The theme for our presentation at this year’s fair will be about replacing old smoke alarms. The idea for this was spurred by the results of this past spring’s door to door survey and inspections. The area we visited this year was the Tweed / MacDougall subdivision, an area that was last done five years ago. Additionally this area was also the scene of a fairly substantial house fire that had occurred less than twelve months prior to the door to door visits so we expected to see very good results. Despite the fact that we did not find any homes without any smoke alarms, we did notice that many homes still had old smoke alarms installed. Often the original ones installed when the home was built, well over twenty years ago. Even though when tested the old smoke alarms sound an alarm, it is disputable if the alarm’s sensors are functioning up to the current standards required for these devices. Unfortunately we are not equipped to test the sensitivity of alarms, however all manufacturers of smoke alarms advise that they be replaced after ten years because it is known that the reliability of the device cannot be guaranteed after this point. The fire code which is the act that mandates smoke alarms in homes does not recognize this fact, so as long as the alarm sounds when tested the device meets the requirements of the act. This loop hole in the act results in many homes that in the opinion of the fire service does not have adequate protection for the occupants. We often remind home owners that for the average home the expense of replacing your smoke alarms with the best and newest devices costs less than $20 per year, considering we pay around 50 times that amount to insure our homes and the contents it seems foolish to not pay $20 per year to better protect our families.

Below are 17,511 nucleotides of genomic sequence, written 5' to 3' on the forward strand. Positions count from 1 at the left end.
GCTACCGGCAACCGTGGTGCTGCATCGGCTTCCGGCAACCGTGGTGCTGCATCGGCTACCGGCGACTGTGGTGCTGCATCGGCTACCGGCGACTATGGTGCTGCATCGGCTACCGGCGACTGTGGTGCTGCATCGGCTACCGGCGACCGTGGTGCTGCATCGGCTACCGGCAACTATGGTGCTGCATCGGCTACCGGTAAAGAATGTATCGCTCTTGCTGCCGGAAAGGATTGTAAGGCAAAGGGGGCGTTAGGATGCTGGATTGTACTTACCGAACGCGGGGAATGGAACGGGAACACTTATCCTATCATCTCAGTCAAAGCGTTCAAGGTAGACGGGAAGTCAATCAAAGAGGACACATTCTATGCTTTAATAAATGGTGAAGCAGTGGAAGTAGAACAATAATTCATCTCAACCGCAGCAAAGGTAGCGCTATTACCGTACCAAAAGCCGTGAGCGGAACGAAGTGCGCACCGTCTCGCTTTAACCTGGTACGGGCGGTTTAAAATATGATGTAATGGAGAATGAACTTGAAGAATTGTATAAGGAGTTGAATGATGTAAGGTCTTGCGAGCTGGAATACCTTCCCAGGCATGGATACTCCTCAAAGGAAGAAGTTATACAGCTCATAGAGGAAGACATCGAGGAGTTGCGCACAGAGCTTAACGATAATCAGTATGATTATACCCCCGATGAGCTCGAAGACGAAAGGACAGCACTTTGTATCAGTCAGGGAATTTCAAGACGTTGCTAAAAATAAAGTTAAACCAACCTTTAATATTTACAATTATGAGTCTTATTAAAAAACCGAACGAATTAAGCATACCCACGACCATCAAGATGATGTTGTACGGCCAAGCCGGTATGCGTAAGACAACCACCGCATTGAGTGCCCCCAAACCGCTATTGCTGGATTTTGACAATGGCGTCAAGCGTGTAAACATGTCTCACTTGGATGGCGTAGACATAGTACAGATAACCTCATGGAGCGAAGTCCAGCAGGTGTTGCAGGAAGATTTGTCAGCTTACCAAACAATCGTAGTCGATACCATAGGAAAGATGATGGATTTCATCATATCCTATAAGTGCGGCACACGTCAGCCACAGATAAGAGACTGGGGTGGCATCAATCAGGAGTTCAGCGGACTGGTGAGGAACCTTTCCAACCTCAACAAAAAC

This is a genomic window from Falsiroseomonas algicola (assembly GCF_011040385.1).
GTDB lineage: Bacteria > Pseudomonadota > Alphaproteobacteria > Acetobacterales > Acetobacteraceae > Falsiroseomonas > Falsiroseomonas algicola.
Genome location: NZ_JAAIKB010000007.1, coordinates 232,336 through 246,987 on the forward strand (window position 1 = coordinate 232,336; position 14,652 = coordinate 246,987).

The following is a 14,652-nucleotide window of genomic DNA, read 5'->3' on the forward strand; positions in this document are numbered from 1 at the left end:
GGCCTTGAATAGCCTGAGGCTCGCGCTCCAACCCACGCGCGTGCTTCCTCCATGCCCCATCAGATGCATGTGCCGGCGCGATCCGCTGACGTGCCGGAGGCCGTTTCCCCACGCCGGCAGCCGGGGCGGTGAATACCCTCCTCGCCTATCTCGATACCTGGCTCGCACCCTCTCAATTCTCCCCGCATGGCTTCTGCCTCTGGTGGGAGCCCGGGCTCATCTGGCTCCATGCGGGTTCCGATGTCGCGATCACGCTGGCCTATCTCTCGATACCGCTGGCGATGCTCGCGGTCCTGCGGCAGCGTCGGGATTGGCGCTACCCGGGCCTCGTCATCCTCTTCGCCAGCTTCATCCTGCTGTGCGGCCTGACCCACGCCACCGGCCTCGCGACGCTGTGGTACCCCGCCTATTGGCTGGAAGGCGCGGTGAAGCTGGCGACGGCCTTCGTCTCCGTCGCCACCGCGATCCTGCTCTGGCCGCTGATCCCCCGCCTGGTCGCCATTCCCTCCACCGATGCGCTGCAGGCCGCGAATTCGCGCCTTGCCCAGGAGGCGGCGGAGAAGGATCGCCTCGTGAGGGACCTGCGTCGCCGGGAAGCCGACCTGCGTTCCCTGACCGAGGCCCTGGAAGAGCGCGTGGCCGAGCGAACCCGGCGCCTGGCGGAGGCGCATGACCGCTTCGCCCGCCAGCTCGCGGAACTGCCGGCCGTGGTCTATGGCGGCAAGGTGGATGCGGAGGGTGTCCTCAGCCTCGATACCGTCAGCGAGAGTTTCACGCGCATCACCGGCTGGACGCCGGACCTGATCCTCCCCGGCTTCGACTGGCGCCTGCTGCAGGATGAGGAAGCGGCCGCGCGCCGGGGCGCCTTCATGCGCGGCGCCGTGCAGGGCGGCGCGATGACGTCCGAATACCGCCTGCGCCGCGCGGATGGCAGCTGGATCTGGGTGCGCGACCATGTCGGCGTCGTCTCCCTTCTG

Smoke alarms are now coming with the date they were manufactured marked on the casing so that home owners can be certain they are replaced as recommended. Newer models also come with many excellent features, such as; interconnectivity between battery operated units, dual technology, combination smoke alarm / CO detectors, 10 year lithium batteries and safety lights. There is even a new low profile model that protrudes less than half an inch from the ceiling. The fire code requires all homes to have a working smoke alarm on each level of the home, why take a risk with your life and that of your family by relying on an old unit that may not be reliable.
Published in the Villager newspaper September 7, 2011
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